Part way through writing this review I got pulled into a twitter thread about how good this album is. For a few contributors it was an early contender for album of the year. I’m not sure I can comment on that but what stuck out to me was how often the phrase ‘face melting’ came up. The Body have always been a heavy band but it’s with a Ron Swanson level of giggling glee that I’m able to report that ‘face melting’ is a righteously accurate phrase for this release. Chip King and Lee Buford have always wielded their mighty sound with a good grasp of experimentation, nuance and varied textures, and that still holds true on this release but also there feels like a return to something primal, aggressive and in the grittiest way possible, truly epic.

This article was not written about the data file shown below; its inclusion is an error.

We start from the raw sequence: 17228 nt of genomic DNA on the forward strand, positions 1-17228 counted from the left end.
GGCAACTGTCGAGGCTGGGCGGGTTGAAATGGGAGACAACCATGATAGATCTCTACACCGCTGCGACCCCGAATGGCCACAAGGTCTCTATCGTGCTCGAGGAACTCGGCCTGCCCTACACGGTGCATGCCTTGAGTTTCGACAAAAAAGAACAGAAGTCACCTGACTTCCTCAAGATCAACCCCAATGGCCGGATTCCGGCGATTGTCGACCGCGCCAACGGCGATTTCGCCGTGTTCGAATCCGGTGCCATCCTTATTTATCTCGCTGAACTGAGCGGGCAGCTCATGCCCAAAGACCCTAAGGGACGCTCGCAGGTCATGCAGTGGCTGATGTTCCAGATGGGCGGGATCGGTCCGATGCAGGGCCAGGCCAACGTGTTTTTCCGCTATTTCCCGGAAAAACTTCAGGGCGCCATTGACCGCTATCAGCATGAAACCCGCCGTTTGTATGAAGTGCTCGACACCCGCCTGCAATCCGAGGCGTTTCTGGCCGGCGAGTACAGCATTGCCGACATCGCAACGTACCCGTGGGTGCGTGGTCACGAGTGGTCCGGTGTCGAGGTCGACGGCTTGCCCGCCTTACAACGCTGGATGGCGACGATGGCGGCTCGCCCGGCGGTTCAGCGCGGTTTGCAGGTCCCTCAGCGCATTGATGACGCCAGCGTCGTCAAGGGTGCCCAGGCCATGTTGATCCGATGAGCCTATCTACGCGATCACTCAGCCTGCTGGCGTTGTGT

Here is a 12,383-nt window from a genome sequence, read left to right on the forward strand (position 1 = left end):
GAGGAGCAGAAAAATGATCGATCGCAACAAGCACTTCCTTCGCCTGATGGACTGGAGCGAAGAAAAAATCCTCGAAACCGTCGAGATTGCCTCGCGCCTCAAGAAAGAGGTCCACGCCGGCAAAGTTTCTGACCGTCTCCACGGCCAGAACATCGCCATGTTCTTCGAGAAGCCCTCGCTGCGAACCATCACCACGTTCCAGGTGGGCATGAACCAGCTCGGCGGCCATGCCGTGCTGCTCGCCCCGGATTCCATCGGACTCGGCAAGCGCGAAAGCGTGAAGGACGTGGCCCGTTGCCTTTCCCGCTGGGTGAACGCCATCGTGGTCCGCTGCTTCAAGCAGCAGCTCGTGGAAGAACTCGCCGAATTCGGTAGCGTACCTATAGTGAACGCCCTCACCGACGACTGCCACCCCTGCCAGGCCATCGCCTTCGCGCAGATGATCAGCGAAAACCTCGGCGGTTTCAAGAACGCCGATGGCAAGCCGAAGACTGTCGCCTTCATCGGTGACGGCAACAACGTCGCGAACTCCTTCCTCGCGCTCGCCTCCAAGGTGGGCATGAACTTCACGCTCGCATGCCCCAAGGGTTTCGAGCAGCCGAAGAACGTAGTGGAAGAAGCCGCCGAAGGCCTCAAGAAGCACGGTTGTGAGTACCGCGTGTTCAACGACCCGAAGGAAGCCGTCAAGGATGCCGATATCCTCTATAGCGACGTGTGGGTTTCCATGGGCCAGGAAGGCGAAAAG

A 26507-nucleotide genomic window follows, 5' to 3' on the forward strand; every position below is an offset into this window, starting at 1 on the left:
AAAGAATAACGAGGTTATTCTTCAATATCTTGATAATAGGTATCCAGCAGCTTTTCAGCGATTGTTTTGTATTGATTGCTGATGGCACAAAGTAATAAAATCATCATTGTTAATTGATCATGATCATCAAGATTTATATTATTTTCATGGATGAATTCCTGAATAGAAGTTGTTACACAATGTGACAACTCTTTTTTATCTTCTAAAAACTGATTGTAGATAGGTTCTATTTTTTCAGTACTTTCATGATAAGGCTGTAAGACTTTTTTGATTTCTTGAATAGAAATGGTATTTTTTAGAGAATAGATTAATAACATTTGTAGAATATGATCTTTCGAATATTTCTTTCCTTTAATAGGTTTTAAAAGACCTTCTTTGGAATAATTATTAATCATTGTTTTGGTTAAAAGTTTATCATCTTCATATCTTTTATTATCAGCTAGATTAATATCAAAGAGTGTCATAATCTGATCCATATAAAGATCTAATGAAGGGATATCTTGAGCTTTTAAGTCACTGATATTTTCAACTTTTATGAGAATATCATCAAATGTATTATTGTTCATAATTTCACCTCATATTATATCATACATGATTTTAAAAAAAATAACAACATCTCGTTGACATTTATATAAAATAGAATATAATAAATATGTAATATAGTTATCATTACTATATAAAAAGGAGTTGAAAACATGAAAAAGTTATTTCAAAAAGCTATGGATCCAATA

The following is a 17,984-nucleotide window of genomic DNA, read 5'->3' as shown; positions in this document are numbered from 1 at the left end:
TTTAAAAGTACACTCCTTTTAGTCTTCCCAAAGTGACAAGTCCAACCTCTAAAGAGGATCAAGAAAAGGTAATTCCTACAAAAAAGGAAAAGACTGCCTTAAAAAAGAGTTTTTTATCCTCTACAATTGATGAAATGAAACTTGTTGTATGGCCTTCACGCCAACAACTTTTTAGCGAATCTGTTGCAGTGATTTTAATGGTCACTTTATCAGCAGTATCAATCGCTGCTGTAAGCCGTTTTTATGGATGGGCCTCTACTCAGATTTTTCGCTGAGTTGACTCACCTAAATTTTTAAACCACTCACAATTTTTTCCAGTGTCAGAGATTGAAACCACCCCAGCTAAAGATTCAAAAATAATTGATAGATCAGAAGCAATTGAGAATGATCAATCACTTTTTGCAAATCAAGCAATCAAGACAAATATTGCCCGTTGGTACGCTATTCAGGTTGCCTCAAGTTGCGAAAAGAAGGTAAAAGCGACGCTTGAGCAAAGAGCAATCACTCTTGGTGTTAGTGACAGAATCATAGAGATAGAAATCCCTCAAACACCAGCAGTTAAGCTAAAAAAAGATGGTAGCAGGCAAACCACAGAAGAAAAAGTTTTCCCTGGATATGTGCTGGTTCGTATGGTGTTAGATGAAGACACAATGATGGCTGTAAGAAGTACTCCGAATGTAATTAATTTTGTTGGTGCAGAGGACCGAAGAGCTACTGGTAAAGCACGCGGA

I was once the technician at a youth music talk with the dubstep artist Joker. He was asked about production tips while writing drums. He was a very serious character on stage but had a wry sense of humour that subtly shone through in micro expressions. He said ‘lots of people will tell you to never clip an audio track, but when you’re writing drums it has to be going into the red, that’s how I get my sound, that’s how I get them to sound so good. As long as the drums are going into the red then they’re good.’ Clipping as a tool rather than a mistake is more common than you might think, and not always the realm of noise artists. What The Body have achieved on ‘I’ve Seen All I Need To See’ in regards to creative distortion is pretty next level. Its goose bumps next level. It’s ‘I feel like I’m showering in space matter and needles’ next level.